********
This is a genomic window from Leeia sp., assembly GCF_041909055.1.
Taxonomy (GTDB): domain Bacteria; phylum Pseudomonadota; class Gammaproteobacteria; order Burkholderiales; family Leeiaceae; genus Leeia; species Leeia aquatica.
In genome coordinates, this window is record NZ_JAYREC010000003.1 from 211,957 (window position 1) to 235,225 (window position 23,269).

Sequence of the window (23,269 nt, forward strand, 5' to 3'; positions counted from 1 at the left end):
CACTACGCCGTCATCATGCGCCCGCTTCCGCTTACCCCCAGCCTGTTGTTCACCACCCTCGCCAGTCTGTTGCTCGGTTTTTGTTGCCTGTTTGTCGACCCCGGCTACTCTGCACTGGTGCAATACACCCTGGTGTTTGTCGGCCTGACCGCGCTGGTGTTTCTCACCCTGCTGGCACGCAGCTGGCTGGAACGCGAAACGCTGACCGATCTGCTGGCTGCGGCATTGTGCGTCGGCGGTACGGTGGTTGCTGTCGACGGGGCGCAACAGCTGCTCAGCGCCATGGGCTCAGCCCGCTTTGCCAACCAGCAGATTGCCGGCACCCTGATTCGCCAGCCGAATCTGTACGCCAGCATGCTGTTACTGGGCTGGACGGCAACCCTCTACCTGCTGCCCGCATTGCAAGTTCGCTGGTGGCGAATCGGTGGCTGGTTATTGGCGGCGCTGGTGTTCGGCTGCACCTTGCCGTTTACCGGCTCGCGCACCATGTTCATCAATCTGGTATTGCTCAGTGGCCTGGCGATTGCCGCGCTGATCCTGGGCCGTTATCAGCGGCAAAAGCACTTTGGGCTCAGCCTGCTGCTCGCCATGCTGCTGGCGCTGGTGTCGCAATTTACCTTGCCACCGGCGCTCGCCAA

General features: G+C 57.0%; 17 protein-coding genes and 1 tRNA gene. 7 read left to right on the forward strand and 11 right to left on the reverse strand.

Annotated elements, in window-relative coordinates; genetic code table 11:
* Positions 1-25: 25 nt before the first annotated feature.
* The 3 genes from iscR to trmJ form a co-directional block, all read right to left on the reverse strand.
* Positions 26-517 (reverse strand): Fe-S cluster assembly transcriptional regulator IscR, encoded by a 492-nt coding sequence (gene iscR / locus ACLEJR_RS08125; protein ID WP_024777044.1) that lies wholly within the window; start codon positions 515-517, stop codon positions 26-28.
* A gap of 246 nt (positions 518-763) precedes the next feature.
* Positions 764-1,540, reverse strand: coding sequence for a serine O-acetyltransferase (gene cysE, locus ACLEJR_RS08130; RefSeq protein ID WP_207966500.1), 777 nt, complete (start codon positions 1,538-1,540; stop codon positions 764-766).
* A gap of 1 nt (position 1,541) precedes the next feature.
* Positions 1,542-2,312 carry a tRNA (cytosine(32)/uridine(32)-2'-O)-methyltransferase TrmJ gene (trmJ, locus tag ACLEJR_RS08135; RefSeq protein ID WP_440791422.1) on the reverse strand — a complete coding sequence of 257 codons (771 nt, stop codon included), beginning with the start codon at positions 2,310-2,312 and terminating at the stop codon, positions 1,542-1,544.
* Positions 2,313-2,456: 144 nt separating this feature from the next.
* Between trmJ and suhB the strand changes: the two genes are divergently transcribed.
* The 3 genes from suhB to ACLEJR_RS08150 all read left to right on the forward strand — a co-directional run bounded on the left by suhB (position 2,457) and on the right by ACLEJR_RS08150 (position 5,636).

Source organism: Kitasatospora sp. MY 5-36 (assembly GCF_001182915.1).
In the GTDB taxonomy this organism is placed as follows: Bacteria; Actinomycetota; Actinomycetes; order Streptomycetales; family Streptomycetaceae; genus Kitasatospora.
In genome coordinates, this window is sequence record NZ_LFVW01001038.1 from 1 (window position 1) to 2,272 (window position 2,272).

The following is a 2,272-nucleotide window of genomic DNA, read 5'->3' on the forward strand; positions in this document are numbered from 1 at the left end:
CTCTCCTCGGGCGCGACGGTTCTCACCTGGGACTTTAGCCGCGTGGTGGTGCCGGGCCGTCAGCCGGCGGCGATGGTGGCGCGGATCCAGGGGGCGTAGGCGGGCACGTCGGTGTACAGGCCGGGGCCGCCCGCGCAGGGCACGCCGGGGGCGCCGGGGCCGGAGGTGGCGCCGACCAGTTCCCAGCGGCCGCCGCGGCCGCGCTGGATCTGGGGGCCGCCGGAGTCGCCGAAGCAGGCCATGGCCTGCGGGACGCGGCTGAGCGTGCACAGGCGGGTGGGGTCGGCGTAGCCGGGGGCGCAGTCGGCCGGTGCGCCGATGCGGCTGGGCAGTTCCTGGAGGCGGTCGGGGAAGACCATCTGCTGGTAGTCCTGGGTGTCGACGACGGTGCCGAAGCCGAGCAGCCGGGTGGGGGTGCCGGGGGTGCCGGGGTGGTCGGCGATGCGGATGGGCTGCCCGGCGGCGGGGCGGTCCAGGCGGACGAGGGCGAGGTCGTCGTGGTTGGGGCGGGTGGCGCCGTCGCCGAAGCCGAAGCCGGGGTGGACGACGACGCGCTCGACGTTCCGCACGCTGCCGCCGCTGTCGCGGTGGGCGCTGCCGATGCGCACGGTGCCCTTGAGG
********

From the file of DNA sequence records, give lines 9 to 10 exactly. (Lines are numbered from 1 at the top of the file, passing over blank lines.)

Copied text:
* The 3 genes from iscR to trmJ form a co-directional block, all read right to left on the reverse strand.
* Positions 26-517 (reverse strand): Fe-S cluster assembly transcriptional regulator IscR, encoded by a 492-nt coding sequence (gene iscR / locus ACLEJR_RS08125; protein ID WP_024777044.1) that lies wholly within the window; start codon positions 515-517, stop codon positions 26-28.